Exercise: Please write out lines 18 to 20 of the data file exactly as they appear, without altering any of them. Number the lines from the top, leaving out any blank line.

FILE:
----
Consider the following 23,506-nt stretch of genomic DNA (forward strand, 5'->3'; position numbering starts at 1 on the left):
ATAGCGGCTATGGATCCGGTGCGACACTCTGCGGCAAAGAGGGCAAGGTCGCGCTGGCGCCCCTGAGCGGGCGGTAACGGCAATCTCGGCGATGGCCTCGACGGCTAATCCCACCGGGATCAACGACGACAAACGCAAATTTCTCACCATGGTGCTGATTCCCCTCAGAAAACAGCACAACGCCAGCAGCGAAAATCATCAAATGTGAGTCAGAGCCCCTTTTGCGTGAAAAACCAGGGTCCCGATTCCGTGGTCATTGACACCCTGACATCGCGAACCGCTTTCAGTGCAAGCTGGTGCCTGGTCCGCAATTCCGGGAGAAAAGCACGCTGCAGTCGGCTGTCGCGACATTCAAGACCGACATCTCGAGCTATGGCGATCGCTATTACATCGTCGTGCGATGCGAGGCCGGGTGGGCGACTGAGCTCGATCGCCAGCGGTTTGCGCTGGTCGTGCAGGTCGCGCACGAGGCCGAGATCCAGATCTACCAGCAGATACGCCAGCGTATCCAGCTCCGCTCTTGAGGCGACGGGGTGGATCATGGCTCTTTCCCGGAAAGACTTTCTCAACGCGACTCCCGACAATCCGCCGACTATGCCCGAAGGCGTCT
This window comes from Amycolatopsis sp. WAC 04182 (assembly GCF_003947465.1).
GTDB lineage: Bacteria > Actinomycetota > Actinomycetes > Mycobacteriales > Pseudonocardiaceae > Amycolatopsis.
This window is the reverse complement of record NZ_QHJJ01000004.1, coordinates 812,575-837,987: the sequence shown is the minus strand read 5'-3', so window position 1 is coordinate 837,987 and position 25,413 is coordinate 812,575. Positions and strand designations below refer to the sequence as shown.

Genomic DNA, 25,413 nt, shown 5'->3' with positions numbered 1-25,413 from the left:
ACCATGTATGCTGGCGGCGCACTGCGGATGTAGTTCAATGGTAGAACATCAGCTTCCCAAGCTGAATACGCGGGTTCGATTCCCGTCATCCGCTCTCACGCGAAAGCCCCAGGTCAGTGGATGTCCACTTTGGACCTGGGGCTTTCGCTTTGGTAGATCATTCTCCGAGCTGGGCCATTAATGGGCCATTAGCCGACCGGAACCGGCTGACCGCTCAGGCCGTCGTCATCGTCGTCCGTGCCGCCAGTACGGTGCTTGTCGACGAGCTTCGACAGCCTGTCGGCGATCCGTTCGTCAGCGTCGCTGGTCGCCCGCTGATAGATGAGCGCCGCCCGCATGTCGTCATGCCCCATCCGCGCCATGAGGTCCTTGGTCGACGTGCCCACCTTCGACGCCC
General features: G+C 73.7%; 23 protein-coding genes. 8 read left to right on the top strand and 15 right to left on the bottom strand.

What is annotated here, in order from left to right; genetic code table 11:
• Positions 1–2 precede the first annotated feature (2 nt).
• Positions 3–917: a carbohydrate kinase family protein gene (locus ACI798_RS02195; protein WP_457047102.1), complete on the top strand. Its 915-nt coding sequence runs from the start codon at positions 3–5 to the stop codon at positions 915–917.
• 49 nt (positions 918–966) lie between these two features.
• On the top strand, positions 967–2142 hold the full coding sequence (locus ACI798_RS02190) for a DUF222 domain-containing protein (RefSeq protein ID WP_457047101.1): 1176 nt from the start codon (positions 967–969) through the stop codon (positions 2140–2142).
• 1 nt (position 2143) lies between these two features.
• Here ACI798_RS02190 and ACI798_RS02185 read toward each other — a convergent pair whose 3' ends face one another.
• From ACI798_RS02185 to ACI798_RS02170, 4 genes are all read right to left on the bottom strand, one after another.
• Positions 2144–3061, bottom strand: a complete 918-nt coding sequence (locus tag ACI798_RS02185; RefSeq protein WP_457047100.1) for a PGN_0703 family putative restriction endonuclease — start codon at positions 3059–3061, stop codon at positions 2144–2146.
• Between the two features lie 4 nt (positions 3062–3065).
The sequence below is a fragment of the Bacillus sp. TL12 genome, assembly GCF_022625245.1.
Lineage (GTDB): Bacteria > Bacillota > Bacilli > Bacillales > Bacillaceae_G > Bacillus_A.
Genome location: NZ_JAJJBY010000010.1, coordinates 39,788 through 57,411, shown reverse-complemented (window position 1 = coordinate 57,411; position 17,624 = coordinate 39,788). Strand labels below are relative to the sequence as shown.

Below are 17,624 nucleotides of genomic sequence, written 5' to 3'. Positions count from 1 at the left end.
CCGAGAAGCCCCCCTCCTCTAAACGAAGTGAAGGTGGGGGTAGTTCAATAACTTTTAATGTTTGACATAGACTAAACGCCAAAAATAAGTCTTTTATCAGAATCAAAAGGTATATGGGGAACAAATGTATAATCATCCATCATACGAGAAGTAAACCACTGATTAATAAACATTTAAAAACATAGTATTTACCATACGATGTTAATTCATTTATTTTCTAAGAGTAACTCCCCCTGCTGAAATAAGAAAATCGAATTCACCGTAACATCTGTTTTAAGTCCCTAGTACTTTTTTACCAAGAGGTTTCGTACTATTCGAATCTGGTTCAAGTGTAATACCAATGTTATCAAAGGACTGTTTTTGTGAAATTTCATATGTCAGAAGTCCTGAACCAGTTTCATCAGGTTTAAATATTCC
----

• Between the two features lie 4 nt (positions 3062–3065).
The sequence below is a fragment of the Bacillus sp. TL12 genome, assembly GCF_022625245.1.
Lineage (GTDB): Bacteria > Bacillota > Bacilli > Bacillales > Bacillaceae_G > Bacillus_A.